Sunday, 14 November 2010

Be careful what you wish for

The new message from British Waterways is that the new Waterways Charity will not be the old BW. Depending on your point of view this is either an important message or a statement of the blxxding obvious!

This message appears to have been delivered with a three line whip at two public meetings recently. It is interesting that on both occasions, this mantra was offered in the context of and in direct response to people raising concerns about the competence and track record of the current BW management.

If I really believed that the coming of the new waterways charity meant we would be sweeping away most of the current Board and Management Team and replacing with something better and closer to the public, I would offer my support. Problem is I see no sign of this. It seems to me that emperor is  is just getting a new set of clothes, and like the old ones, best not subject to too close an examination.

The emperor and new clothes idea... The IWA Chairman seems to very much like the new clothes and seems already convinced they are better than the last wardrobe. More worryingly he seems to have become  increasingly agitated with those who say, what clothes?

Thames River users are for instance openly at loggerheads with the apparent national IWA policy that we should move to a single national Navigation Charity: The thought of the Thames navigation and more importantly the huge water and flood management functions of the EA Thames region being passed to something that looks likely to be dominated by a re-branded BW is deeply feared and opposed by many, (including I suspect, by many within the Environment Agency), as a recipe for disaster.

Reality is also likely to be that such a change will lead to two bodies running the Thames instead of one, especially given the EA's much wider environmental protection duties many of, which will by no stretch of the imagination will be passed to any new navigation body that might emerge. That being the case, I can't see any sense in the current largely effective and well integrated management structure for the non-tidal Thames being broken up just for the sake of the empire-building that some seem to be engaged in right now. It's BW which is all messed up, so why pollute a navigation which most people I know think is very well managed, with BW's problems?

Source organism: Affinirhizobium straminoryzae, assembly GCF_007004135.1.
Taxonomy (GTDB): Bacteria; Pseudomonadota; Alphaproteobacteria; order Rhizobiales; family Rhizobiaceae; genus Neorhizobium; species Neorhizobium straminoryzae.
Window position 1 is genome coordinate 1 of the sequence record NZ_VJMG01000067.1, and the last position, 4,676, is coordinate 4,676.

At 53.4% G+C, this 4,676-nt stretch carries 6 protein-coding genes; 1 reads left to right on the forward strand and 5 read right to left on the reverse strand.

Those of us who dare question the appropriateness and validity of a single navigation authority, (which many believe will be dominated by the former BW senior management team and their cronies), are at present being vilified by certain people. (Oh of course -  that would be the still very much alive current BW Management and their cronies!)

This does a huge disservice to the waterways and goes to the heart of my many years of vocal criticism of BW. Dissenters are vilified it seems not because their arguments are weak but because those in power in the waterways Establishment do not have the courage or honesty to face that dissent head on and listen to and properly and openly work through the arguments.

The thing that still most worries me is that apparently all the people who got us into the mess are supposedly the people who lead us out of it (and by the way continuing to be paid loads of money for their trouble - Bankers!)

It is notable that the one part of that Establishment that seemed most open to offering a more balanced view of the potential flaws and lack of clear benefits in the current proposal, IWAC, is being scrapped.

There are strong signs that there will be a Public Consultation starting on all this very shortly through DEFRA. Many of those who are already planning for their vision of the future, seem to think this is insignificant and that the die has already been cast. We will see, though it would not altogether surprise me if they are right and that we are about to be consulted on a done deal. That would follow the pattern of many other consultations BW has a hand in!

The current supervision of BW by DEFRA and the, albeit very distant and at tenuous, line to elected politicians is still one valuable line of accountability, and despite its ponderous reality, is something that I am very reluctant to see given up. Whatever the many faults of the current system, it remains the case that with persistence, ordinary waterways users still have an independent political route by which to get some independent scrutiny of BW from time to time. That is not something in my view that we should give up lightly.

Of course there is the old elephant in the room. None of this goes anywhere to dealing with the funding of the Waterways. Even the most strident promoters of the new way will, with not much badgering, admit that no-one has an answer to that yet. BW is still haemorrhaging by millions a year thanks to its property porfolio and no-one I know has yet provided anything close to a credible answer about how that is going to be countered.

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